EML light

eml dashboard warning light

An EML or engine management light will illuminate on your dashboard if there’s a problem with your engine module. The light is connected to the engine control unit and sometimes referred to as the ECU light.

You might notice a lack of power or stuttering as you press the accelerator, either way it’s important to find your nearest RAC approved garage as soon as possible. You can even get a mobile mechanic in to take a look from the convenience of your driveway.

Service, repair or MOT?

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Service, repair or MOT?
Service, repair or MOT?

Excess play

Mechanics may use the term excess play to describe a steering wheel that turns without properly moving tyres. Think of it as extra ‘give’ in your steering.

A loose steering wheel can have major problems when controlling your car, especially at high speeds. The excess play might occur in a number of parts in the steering system and it’s best to get professional help as soon as possible.

Head gasket

The head gasket sits between cylinders at the top of the engine and the engine block, the main structure of your engine.

It’s vital that the head gasket remains tightly sealed so that oil and coolant doesn’t leak into parts that they’re not designed to reach.

If you’re having trouble with milky oil, white exhaust smoke or an overheating engine you should check our head gasket guide to help diagnose the problem and enlist the help of an RAC expert from one of our motoring services.

MIL light

The malfunction indicator lamp or MIL is another name for the EML light. It will light up when there’s a problem with the fuel management system or the ‘electric brain’ of your engine.



You might hear a professional describe your car as misfiring. This simply means that cylinders in your engine are failing to work correctly.

When the ratio of fuel and oxygen isn’t what it should be your vehicle can lose power, give off more CO2 and run less efficiently.

If your car jerks while driving, the cylinders or other parts of the fuel-delivery system may be faulty and you should seek the help of a professional.

Car playing up?

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Car playing up?
Car playing up?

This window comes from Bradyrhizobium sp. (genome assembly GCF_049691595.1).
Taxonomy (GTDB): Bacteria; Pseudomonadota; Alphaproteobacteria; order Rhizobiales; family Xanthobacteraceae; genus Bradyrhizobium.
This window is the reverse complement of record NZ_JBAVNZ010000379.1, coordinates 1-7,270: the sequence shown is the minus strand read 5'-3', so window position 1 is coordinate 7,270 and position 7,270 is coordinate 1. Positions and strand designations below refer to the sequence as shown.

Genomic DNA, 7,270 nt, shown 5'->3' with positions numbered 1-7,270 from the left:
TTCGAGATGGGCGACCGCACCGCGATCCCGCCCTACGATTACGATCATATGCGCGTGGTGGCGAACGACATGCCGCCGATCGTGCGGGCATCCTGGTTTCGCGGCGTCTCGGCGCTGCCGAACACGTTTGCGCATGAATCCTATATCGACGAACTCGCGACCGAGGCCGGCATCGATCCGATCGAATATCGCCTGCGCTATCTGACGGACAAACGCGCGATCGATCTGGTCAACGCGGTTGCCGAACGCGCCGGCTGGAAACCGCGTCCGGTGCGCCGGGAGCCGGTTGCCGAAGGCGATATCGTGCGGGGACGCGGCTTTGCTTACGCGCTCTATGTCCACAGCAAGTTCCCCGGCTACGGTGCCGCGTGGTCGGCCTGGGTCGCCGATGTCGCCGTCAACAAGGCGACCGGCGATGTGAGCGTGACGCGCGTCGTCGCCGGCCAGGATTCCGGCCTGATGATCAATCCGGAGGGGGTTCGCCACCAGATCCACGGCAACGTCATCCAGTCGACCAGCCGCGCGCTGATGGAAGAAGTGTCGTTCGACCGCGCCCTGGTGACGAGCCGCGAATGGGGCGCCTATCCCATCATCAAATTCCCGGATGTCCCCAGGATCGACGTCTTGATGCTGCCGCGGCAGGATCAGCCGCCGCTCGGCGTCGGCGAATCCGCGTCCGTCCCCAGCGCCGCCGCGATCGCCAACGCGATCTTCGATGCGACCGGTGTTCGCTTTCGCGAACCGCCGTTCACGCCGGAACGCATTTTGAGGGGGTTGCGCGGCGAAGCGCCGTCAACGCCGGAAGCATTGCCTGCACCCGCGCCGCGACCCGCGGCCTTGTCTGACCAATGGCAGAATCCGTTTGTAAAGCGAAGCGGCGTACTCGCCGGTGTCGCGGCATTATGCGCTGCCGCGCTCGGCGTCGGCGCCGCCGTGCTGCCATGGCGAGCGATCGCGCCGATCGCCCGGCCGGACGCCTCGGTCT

Your car’s module could be referred to as an electronic control module, ECM, or electronic control unit. The electric part uses sensors to perform calculations and work out timings in the fuel-ignition process.

The EML light should illuminate if there are problems with your module. If not, you may notice your engine misfiring or struggling to start up.

Poor fuel economy and reduced power are also tell-tale signs your module could be faulty.


A TPMS or tyre-pressure monitoring system does exactly what it says on the tin. The tools measure tyre pressure and give a reading in bar (metric) or pounds per square inch or PSI (imperial).

Your car’s bodywork or owner’s manual will tell you the ideal pressure for your vehicle which you should aim to check roughly once a month. Keeping your tyres properly inflated will help with fuel economy and improve the handling of your vehicle.


It may sound like a smart navigation tool but tracking refers to the angle and direction that your tyres are set to, or your wheel alignment.

As tyres hit kerbs or speed through potholes, they can turn away from a straight position. When this happens you might notice a dragging to one side when steering, uneven tyre wear or in extreme cases, vibration through the steering wheel.

If you need help fixing the problem, ask an RAC approved garage about wheel alignment services.

You can keep on track with your car's maintenance and save money by getting a service or MOT plan to spread the cost over two years.

Book a car service today

It’s easy to book a service online at one of our local approved garages. Find a trusted local garage with the RAC stamp of approval.

Book a car service today
Book a car service today